- Talking non-stop is NOT networking. It’s broadcasting.
The same tips apply to networking online. The form is different, but the behavioural norms are still apply. The advantage of online networking is we can discreetly disconnect!
Then some people wonder why they don’t find networking effective or useful!
When we net-work we are creating a net, a web of connections in our field that will help us in a variety of ways.
I connected with two people that eventing and I’m still in contact with both of them Neither became clients of mine. One became a trusted mentor and friend. The other has referred clients to me over the years.
It was a very successful networking event for me on two counts:
- the networking tips learned
- the two lasting connections I made that eventing.
There are many reasons why the race to embrace storytelling in business has often ended up being a swift race to the bottom. Here’s just one example of bad storytelling advice:
“Tell YOUR story”!
The idea behind this advice is that ‘your’ story will inspire people who don’t know you to do business with you! Think about this. Would you want to do business with someone you knew absolutely nothing about after you heard them talking about themselves? No, you wouldn’t.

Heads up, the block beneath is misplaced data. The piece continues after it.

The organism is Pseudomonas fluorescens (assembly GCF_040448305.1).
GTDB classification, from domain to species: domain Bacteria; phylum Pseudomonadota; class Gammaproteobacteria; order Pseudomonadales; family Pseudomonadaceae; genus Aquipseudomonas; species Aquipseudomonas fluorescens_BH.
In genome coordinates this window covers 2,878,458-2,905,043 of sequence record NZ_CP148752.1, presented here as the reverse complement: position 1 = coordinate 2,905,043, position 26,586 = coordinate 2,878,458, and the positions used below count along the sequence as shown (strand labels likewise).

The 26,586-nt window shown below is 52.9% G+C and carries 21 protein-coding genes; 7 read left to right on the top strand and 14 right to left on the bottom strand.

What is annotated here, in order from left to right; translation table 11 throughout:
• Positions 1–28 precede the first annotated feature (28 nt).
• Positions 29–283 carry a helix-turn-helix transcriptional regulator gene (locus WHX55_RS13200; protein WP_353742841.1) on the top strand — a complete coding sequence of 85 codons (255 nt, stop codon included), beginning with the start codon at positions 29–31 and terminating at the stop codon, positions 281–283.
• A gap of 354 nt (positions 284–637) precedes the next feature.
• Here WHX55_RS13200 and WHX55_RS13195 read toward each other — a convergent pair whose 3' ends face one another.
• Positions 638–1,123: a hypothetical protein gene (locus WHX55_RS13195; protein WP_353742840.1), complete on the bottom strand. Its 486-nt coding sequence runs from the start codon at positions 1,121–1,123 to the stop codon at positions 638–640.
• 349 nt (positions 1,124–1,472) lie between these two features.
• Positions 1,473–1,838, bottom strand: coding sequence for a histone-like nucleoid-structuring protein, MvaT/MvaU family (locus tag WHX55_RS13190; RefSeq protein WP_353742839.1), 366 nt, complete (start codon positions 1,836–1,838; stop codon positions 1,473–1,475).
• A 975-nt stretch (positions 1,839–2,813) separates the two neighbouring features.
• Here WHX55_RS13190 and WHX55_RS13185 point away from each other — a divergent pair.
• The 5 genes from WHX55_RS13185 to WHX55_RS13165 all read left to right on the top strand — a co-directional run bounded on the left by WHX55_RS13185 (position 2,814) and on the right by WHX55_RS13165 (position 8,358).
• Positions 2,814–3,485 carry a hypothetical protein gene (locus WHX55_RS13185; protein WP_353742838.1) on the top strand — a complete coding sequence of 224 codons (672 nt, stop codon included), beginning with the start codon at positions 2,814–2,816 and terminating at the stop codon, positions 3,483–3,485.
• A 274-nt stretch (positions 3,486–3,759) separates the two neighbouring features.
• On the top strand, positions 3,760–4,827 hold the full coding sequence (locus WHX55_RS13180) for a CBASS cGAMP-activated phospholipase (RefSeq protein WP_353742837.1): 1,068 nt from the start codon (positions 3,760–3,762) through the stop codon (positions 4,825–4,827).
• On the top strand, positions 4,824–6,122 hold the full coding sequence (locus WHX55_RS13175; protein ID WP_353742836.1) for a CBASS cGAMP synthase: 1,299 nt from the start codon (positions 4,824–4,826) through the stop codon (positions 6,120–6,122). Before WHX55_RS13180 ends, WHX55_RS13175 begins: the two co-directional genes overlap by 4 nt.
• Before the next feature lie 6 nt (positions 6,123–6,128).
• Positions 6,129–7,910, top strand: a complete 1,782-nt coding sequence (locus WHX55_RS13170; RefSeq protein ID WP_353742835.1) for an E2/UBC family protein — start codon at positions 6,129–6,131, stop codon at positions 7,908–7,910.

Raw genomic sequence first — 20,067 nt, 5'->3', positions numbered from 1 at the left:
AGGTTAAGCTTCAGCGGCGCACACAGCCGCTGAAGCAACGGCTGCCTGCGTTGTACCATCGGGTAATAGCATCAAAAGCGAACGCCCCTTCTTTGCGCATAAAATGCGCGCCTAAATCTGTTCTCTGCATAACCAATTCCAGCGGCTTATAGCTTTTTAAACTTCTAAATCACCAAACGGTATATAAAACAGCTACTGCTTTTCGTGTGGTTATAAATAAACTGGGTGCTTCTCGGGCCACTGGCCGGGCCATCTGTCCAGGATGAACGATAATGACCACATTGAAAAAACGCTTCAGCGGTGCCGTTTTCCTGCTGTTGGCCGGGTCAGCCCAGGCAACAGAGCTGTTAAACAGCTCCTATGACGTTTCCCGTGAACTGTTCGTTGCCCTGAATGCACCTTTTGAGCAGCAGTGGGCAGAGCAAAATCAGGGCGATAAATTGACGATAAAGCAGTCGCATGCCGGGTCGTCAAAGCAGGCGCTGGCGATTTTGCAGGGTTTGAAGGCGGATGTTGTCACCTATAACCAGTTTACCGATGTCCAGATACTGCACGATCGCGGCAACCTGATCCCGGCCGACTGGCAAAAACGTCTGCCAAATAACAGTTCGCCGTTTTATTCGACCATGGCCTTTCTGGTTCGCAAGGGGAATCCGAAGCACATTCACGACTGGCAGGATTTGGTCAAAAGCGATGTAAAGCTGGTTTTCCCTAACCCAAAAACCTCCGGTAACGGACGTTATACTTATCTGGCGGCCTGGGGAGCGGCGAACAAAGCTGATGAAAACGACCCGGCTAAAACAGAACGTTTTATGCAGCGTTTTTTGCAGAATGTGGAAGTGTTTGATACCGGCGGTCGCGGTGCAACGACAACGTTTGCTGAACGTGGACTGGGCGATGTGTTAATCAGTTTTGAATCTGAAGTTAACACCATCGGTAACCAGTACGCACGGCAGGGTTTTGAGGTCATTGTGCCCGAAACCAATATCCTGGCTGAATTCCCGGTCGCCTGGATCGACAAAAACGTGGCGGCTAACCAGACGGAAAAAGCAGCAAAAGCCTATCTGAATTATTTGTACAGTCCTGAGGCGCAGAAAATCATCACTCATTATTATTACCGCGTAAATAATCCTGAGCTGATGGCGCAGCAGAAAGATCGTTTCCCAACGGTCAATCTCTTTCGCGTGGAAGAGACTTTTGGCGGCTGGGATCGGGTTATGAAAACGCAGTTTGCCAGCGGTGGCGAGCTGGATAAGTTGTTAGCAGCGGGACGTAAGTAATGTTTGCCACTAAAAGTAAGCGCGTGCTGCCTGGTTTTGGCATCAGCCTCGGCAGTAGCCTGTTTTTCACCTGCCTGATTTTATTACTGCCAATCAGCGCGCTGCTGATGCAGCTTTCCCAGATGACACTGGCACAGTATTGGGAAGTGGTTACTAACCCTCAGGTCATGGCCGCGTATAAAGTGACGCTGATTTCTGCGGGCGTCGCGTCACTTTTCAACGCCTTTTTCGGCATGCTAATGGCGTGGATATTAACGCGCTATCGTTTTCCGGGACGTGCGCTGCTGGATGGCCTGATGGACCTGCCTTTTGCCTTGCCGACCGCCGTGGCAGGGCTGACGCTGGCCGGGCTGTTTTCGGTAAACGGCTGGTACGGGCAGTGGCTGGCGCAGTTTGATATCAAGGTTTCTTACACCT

Why the rush to tell your story?
Plain egoism is a biggie here. There are lots of people who love talking about themselves and live under the illusion that others find their stories interesting. How many times have we been cornered at a party or a business event by someone like that? Another popular argument put forward for telling your story comes from Simon Sinek’s theory Start with Why. As I pointed out in a previous post, he applied his theory to established, well-known businesses and he has since revised his theory.
One of the keys to successful storytelling is correct timing!
No one is interested in YOUR story until they are almost ready to buy from you. So telling your story too early is bad timing and bad storytelling advice! Basic neuroscience helps us get the timing right.
When we talk to strangers, we are operating from the reptilian brain. That‘s the part of the brain that is responsible for our survival mechanism. It knows only yes/no and fight/flight responses. When we are in the reptilian brain we cannot hear the other’s story. We can only ‘hear’ someone else’s story, connect with it and respond to it after we have moved into the part of the brain that is responsible for our emotional and logical response, located in the front lobe.
How do you move someone out of survival mode into receptive mode?
Tell them THEIR story.
Until that shift in the brain has happened, the only story you should tell your potential clients is the one they are able to hear, i.e. THEIR story. That’s how connection happens! To get their story right, you have to know their story. To know their story, you have to have listened to them so closely that when you tell it, they can say:
“That’s me!” “That’s exactly what I struggle with!”, “That’s what I want now!”